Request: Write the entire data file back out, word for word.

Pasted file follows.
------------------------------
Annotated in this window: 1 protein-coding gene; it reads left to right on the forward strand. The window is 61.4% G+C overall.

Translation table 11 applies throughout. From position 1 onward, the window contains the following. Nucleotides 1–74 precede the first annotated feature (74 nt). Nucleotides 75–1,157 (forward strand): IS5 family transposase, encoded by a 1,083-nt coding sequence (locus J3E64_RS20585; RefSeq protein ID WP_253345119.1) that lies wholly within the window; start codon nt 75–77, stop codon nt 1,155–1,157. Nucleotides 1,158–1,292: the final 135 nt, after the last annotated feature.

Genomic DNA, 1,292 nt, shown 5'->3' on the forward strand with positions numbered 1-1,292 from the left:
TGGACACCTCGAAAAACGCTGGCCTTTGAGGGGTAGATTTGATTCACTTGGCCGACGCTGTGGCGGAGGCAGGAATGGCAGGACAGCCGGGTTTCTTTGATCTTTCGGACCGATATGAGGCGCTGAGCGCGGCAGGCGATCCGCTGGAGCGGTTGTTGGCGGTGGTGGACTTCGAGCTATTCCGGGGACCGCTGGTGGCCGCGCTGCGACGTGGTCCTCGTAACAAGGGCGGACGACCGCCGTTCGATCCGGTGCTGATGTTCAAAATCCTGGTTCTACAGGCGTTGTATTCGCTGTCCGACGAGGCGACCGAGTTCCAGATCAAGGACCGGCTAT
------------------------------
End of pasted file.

Annotated in this window: 1 protein-coding gene; it reads left to right on the forward strand. The window is 61.4% G+C overall.

Translation table 11 applies throughout. From position 1 onward, the window contains the following. Nucleotides 1–74 precede the first annotated feature (74 nt). Nucleotides 75–1,157 (forward strand): IS5 family transposase, encoded by a 1,083-nt coding sequence (locus J3E64_RS20585; RefSeq protein ID WP_253345119.1) that lies wholly within the window; start codon nt 75–77, stop codon nt 1,155–1,157. Nucleotides 1,158–1,292: the final 135 nt, after the last annotated feature.

Genomic DNA, 1,292 nt, shown 5'->3' on the forward strand with positions numbered 1-1,292 from the left:
TGGACACCTCGAAAAACGCTGGCCTTTGAGGGGTAGATTTGATTCACTTGGCCGACGCTGTGGCGGAGGCAGGAATGGCAGGACAGCCGGGTTTCTTTGATCTTTCGGACCGATATGAGGCGCTGAGCGCGGCAGGCGATCCGCTGGAGCGGTTGTTGGCGGTGGTGGACTTCGAGCTATTCCGGGGACCGCTGGTGGCCGCGCTGCGACGTGGTCCTCGTAACAAGGGCGGACGACCGCCGTTCGATCCGGTGCTGATGTTCAAAATCCTGGTTCTACAGGCGTTGTATTCGCTGTCCGACGAGGCGACCGAGTTCCAGATCAAGGACCGGCTAT